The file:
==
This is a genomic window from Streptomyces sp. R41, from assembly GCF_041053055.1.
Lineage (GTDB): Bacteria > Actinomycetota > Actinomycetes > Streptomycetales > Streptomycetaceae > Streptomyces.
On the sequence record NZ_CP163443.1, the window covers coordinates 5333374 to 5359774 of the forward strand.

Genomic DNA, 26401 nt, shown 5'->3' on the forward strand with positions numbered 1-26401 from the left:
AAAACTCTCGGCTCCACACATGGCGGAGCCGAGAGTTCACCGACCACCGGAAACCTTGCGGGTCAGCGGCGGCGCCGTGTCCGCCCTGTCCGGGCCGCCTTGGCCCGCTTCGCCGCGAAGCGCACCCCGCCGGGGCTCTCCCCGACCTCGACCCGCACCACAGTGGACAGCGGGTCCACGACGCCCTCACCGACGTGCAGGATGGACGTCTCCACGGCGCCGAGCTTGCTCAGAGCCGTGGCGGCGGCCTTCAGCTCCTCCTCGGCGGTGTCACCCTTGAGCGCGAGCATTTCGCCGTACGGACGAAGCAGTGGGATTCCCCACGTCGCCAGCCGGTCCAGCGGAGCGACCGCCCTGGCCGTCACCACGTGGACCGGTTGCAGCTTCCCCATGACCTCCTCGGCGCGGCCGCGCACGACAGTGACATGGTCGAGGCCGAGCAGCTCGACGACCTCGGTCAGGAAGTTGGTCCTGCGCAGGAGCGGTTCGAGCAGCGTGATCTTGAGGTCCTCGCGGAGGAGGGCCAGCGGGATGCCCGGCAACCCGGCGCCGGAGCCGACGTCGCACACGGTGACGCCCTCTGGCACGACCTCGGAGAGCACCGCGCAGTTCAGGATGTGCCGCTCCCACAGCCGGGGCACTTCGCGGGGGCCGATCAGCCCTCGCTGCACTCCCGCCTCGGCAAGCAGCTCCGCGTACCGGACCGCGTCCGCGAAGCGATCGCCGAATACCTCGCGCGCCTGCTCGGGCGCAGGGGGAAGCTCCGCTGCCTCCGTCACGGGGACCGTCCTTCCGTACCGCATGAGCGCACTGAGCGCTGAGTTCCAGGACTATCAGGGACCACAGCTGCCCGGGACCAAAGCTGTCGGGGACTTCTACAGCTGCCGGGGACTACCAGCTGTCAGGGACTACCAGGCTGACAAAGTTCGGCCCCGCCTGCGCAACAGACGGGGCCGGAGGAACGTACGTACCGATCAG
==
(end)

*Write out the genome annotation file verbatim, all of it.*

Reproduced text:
This is a genomic window from Streptomyces sp. R41, from assembly GCF_041053055.1.
Lineage (GTDB): Bacteria > Actinomycetota > Actinomycetes > Streptomycetales > Streptomycetaceae > Streptomyces.
On the sequence record NZ_CP163443.1, the window covers coordinates 5333374 to 5359774 of the forward strand.

Genomic DNA, 26401 nt, shown 5'->3' on the forward strand with positions numbered 1-26401 from the left:
AAAACTCTCGGCTCCACACATGGCGGAGCCGAGAGTTCACCGACCACCGGAAACCTTGCGGGTCAGCGGCGGCGCCGTGTCCGCCCTGTCCGGGCCGCCTTGGCCCGCTTCGCCGCGAAGCGCACCCCGCCGGGGCTCTCCCCGACCTCGACCCGCACCACAGTGGACAGCGGGTCCACGACGCCCTCACCGACGTGCAGGATGGACGTCTCCACGGCGCCGAGCTTGCTCAGAGCCGTGGCGGCGGCCTTCAGCTCCTCCTCGGCGGTGTCACCCTTGAGCGCGAGCATTTCGCCGTACGGACGAAGCAGTGGGATTCCCCACGTCGCCAGCCGGTCCAGCGGAGCGACCGCCCTGGCCGTCACCACGTGGACCGGTTGCAGCTTCCCCATGACCTCCTCGGCGCGGCCGCGCACGACAGTGACATGGTCGAGGCCGAGCAGCTCGACGACCTCGGTCAGGAAGTTGGTCCTGCGCAGGAGCGGTTCGAGCAGCGTGATCTTGAGGTCCTCGCGGAGGAGGGCCAGCGGGATGCCCGGCAACCCGGCGCCGGAGCCGACGTCGCACACGGTGACGCCCTCTGGCACGACCTCGGAGAGCACCGCGCAGTTCAGGATGTGCCGCTCCCACAGCCGGGGCACTTCGCGGGGGCCGATCAGCCCTCGCTGCACTCCCGCCTCGGCAAGCAGCTCCGCGTACCGGACCGCGTCCGCGAAGCGATCGCCGAATACCTCGCGCGCCTGCTCGGGCGCAGGGGGAAGCTCCGCTGCCTCCGTCACGGGGACCGTCCTTCCGTACCGCATGAGCGCACTGAGCGCTGAGTTCCAGGACTATCAGGGACCACAGCTGCCCGGGACCAAAGCTGTCGGGGACTTCTACAGCTGCCGGGGACTACCAGCTGTCAGGGACTACCAGGCTGACAAAGTTCGGCCCCGCCTGCGCAACAGACGGGGCCGGAGGAACGTACGTACCGATCAG